(Guest Post by Jason Bedrick)
By now, everyone in the ed policy world is aware of the damning report by Johns Hopkins University Institute for Education Policy on Providence’s district schools. Rhode Island’s Commissioner of Education, Angélica Infante-Green, called it “heart-wrenching” and admitted that she would not send her children there. When asked by Erika Sanzi what Providence families are supposed to do, Infante-Green responded, “We are going to fight and work hard to change decades of neglect.”
Decades. Of. Neglect.
Matt Ladner summarizes the report’s
- The great majority of students are not learning on, or even near, grade level.
- With rare exception, teachers are demoralized and feel unsupported.
- Most parents feel shut out of their children’s education.
- Principals find it very difficult to demonstrate leadership.
- Many school buildings are deteriorating across the city, and some are even dangerous to students’ and teachers’ wellbeing.
I guess that’s what $18,000 per pupil gets you in Providence.
Some people roll their eyes when conservatives and libertarians rant about bureaucracy and teachers’ union contracts, but these things really can get in the way of delivering a high-quality education. The report finds that the collective bargaining agreement makes it “next to impossible to remove bad teachers from schools or find funding for more than the one day of contractual professional development per year.” But that’s just the tip of the iceberg.
Take procurement, for example. As Stephen Sawchuk noted at EdWeek, “Nothing is less sexy than procurement, and yet nothing matters more in terms of getting basic supplies, repairs, and textbooks into classrooms.” Yet the procurement process in Providence is practically strangled with red tape and bureaucratic inefficiency:
The “unwieldy” process is compounded by the fact that any request that is more than $5,000, must be voted upon by the City Council and the School Board. Every element of the process came under fire from district leaders and partners:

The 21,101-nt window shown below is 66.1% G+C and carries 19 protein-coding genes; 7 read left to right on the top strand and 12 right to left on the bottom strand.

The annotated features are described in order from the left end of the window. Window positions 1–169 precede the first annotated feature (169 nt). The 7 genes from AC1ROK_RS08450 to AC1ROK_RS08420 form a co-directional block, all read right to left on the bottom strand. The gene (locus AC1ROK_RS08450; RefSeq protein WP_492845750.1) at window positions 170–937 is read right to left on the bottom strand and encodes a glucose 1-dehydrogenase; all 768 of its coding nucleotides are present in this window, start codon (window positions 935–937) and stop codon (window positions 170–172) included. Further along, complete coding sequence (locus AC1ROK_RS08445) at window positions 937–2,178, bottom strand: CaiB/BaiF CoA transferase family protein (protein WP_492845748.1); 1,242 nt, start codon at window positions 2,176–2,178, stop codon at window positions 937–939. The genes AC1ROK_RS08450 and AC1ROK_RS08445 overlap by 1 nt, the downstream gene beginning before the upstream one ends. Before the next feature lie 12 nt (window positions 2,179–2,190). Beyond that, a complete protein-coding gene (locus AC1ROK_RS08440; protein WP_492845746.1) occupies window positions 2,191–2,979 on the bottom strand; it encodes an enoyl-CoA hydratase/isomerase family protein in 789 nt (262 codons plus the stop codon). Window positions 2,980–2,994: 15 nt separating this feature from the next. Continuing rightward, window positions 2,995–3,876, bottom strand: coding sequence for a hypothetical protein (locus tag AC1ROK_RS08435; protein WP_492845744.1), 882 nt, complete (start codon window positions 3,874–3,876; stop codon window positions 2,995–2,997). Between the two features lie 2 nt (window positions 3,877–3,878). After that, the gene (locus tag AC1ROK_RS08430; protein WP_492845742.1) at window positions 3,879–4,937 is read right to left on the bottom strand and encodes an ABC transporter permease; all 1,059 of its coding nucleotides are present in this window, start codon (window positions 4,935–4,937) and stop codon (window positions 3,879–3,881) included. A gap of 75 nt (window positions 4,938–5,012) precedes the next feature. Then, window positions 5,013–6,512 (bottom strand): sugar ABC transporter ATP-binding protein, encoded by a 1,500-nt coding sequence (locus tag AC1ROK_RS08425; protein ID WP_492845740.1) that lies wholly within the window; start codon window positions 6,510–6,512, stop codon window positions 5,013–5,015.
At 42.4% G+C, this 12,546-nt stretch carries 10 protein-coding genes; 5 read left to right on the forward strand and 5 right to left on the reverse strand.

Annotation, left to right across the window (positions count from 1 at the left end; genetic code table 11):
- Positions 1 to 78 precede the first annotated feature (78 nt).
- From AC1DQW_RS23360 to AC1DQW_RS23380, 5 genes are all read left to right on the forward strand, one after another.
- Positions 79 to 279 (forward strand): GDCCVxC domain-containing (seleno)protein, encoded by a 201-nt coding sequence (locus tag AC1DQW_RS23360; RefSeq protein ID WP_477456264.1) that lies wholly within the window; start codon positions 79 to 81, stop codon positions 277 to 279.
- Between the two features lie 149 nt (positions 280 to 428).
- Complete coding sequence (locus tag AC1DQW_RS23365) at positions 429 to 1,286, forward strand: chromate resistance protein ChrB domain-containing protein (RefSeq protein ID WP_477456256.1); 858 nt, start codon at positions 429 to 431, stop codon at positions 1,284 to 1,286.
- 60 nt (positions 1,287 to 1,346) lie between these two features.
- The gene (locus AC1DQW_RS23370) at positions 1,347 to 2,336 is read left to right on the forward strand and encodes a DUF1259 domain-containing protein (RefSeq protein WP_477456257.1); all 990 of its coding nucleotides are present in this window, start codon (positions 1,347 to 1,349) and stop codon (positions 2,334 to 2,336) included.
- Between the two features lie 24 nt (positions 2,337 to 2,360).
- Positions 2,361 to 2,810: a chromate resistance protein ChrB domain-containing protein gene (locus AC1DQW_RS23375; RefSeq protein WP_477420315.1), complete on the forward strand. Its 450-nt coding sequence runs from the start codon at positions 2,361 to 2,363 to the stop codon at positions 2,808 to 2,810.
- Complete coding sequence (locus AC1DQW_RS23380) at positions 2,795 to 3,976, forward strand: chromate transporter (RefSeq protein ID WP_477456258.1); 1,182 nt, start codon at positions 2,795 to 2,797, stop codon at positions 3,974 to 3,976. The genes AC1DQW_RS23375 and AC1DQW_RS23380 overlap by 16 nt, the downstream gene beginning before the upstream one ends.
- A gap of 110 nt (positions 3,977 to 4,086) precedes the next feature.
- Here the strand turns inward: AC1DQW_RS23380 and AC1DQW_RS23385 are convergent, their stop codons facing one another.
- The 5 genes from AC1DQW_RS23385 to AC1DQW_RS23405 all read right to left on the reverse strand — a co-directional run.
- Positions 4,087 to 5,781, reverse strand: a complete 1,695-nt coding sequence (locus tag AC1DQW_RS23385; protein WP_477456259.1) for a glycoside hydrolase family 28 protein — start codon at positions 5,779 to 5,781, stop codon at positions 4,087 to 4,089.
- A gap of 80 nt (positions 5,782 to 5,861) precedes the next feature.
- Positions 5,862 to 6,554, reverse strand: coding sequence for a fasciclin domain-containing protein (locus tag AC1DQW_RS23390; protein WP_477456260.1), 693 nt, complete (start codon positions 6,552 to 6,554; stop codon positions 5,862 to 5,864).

- The RFP [request for proposal] process “is onerous; even the form is too long.”
- Because of this, “it is hard to attract high-quality vendors.”
- “There is no transparency around RFPs.”
- “The RFPs don’t even include scoring rubrics.”
- Small vendors are handicapped, because they don’t have the staff to attend multiple committee and full board meetings.
- One partner noted, “It took us two years to get a contract under $20,000 approved.”
- Another noted the outdated requirements, such as presenting proposals in triplicate binders with tabs in a specified order.
- “[Providence Public School District] can enter into only short-term, reactive partnerships. There isn’t the long-term arc of partnership that a three-year contract would allow.”
- The volume of paperwork that results is “stunning.”
- “There are hundreds of contracts, hundreds of purchase orders. Even philanthropic dollars have to go through the process.”
- “The whole process is cumbersome.”
- “There are constant meetings.”[emphasis added]
The report even included an image of “a chart of all of the players and steps that any contract must go through before approval” that one of the district leaders had pinned up:
It’s amazing that anything gets done at all.
One of the central problems is that there are so many cooks in the kitchen. As Sawchuk observes: